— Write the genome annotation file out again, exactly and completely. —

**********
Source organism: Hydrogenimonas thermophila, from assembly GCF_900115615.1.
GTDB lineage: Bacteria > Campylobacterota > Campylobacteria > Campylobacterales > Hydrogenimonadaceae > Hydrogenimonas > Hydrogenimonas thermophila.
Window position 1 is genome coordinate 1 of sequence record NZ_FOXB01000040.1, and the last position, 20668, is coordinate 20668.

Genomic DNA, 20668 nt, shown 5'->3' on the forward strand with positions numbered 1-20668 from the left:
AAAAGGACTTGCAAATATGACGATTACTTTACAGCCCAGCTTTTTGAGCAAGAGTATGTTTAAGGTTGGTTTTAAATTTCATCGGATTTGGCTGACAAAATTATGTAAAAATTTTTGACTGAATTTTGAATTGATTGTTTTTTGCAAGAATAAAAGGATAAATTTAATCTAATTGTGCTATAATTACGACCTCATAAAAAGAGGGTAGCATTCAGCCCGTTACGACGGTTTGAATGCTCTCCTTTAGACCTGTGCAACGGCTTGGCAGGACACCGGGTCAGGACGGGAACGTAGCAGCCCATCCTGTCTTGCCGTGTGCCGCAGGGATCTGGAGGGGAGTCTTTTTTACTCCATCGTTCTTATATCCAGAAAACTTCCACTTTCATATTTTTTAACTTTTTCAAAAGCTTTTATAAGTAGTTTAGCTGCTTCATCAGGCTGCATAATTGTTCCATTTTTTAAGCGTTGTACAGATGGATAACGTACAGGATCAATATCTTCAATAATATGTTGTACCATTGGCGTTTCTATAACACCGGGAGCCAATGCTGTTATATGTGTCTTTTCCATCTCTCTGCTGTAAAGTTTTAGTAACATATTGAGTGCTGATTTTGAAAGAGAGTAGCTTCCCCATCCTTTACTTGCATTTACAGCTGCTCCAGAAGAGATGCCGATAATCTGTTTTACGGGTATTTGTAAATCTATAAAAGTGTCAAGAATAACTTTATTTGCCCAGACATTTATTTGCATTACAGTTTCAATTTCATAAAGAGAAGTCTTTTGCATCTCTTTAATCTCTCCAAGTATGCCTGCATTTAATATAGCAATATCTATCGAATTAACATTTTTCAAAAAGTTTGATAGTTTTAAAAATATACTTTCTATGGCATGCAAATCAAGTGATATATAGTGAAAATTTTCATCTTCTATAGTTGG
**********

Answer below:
Source organism: Hydrogenimonas thermophila, from assembly GCF_900115615.1.
GTDB lineage: Bacteria > Campylobacterota > Campylobacteria > Campylobacterales > Hydrogenimonadaceae > Hydrogenimonas > Hydrogenimonas thermophila.
Window position 1 is genome coordinate 1 of sequence record NZ_FOXB01000040.1, and the last position, 20668, is coordinate 20668.

Genomic DNA, 20668 nt, shown 5'->3' on the forward strand with positions numbered 1-20668 from the left:
AAAAGGACTTGCAAATATGACGATTACTTTACAGCCCAGCTTTTTGAGCAAGAGTATGTTTAAGGTTGGTTTTAAATTTCATCGGATTTGGCTGACAAAATTATGTAAAAATTTTTGACTGAATTTTGAATTGATTGTTTTTTGCAAGAATAAAAGGATAAATTTAATCTAATTGTGCTATAATTACGACCTCATAAAAAGAGGGTAGCATTCAGCCCGTTACGACGGTTTGAATGCTCTCCTTTAGACCTGTGCAACGGCTTGGCAGGACACCGGGTCAGGACGGGAACGTAGCAGCCCATCCTGTCTTGCCGTGTGCCGCAGGGATCTGGAGGGGAGTCTTTTTTACTCCATCGTTCTTATATCCAGAAAACTTCCACTTTCATATTTTTTAACTTTTTCAAAAGCTTTTATAAGTAGTTTAGCTGCTTCATCAGGCTGCATAATTGTTCCATTTTTTAAGCGTTGTACAGATGGATAACGTACAGGATCAATATCTTCAATAATATGTTGTACCATTGGCGTTTCTATAACACCGGGAGCCAATGCTGTTATATGTGTCTTTTCCATCTCTCTGCTGTAAAGTTTTAGTAACATATTGAGTGCTGATTTTGAAAGAGAGTAGCTTCCCCATCCTTTACTTGCATTTACAGCTGCTCCAGAAGAGATGCCGATAATCTGTTTTACGGGTATTTGTAAATCTATAAAAGTGTCAAGAATAACTTTATTTGCCCAGACATTTATTTGCATTACAGTTTCAATTTCATAAAGAGAAGTCTTTTGCATCTCTTTAATCTCTCCAAGTATGCCTGCATTTAATATAGCAATATCTATCGAATTAACATTTTTCAAAAAGTTTGATAGTTTTAAAAATATACTTTCTATGGCATGCAAATCAAGTGATATATAGTGAAAATTTTCATCTTCTATAGTTGG